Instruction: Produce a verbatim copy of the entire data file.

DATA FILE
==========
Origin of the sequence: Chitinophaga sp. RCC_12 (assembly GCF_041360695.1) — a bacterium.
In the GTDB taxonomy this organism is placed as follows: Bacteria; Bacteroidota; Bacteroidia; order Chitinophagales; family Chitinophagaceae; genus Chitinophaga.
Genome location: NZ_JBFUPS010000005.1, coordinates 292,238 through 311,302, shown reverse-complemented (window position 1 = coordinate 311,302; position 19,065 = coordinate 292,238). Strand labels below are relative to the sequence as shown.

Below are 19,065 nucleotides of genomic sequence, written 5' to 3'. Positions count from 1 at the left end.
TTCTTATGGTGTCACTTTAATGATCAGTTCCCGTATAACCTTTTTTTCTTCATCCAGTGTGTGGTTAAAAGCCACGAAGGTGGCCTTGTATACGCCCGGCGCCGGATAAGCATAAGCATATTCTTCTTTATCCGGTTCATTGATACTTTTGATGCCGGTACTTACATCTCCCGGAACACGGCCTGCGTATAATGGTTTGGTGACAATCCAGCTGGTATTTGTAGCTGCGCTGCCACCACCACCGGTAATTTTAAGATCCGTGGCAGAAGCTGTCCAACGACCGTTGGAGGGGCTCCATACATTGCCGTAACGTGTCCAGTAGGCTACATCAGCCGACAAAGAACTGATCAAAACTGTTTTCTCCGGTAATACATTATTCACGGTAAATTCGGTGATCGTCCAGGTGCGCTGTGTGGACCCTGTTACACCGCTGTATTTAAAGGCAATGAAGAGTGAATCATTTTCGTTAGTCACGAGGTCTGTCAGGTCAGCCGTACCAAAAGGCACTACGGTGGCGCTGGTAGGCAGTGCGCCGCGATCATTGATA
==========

Origin of the sequence: Chitinophaga sp. RCC_12 (assembly GCF_041360695.1) — a bacterium.
In the GTDB taxonomy this organism is placed as follows: Bacteria; Bacteroidota; Bacteroidia; order Chitinophagales; family Chitinophagaceae; genus Chitinophaga.
Genome location: NZ_JBFUPS010000005.1, coordinates 292,238 through 311,302, shown reverse-complemented (window position 1 = coordinate 311,302; position 19,065 = coordinate 292,238). Strand labels below are relative to the sequence as shown.

Below are 19,065 nucleotides of genomic sequence, written 5' to 3'. Positions count from 1 at the left end.
TTCTTATGGTGTCACTTTAATGATCAGTTCCCGTATAACCTTTTTTTCTTCATCCAGTGTGTGGTTAAAAGCCACGAAGGTGGCCTTGTATACGCCCGGCGCCGGATAAGCATAAGCATATTCTTCTTTATCCGGTTCATTGATACTTTTGATGCCGGTACTTACATCTCCCGGAACACGGCCTGCGTATAATGGTTTGGTGACAATCCAGCTGGTATTTGTAGCTGCGCTGCCACCACCACCGGTAATTTTAAGATCCGTGGCAGAAGCTGTCCAACGACCGTTGGAGGGGCTCCATACATTGCCGTAACGTGTCCAGTAGGCTACATCAGCCGACAAAGAACTGATCAAAACTGTTTTCTCCGGTAATACATTATTCACGGTAAATTCGGTGATCGTCCAGGTGCGCTGTGTGGACCCTGTTACACCGCTGTATTTAAAGGCAATGAAGAGTGAATCATTTTCGTTAGTCACGAGGTCTGTCAGGTCAGCCGTACCAAAAGGCACTACGGTGGCGCTGGTAGGCAGTGCGCCGCGATCATTGATA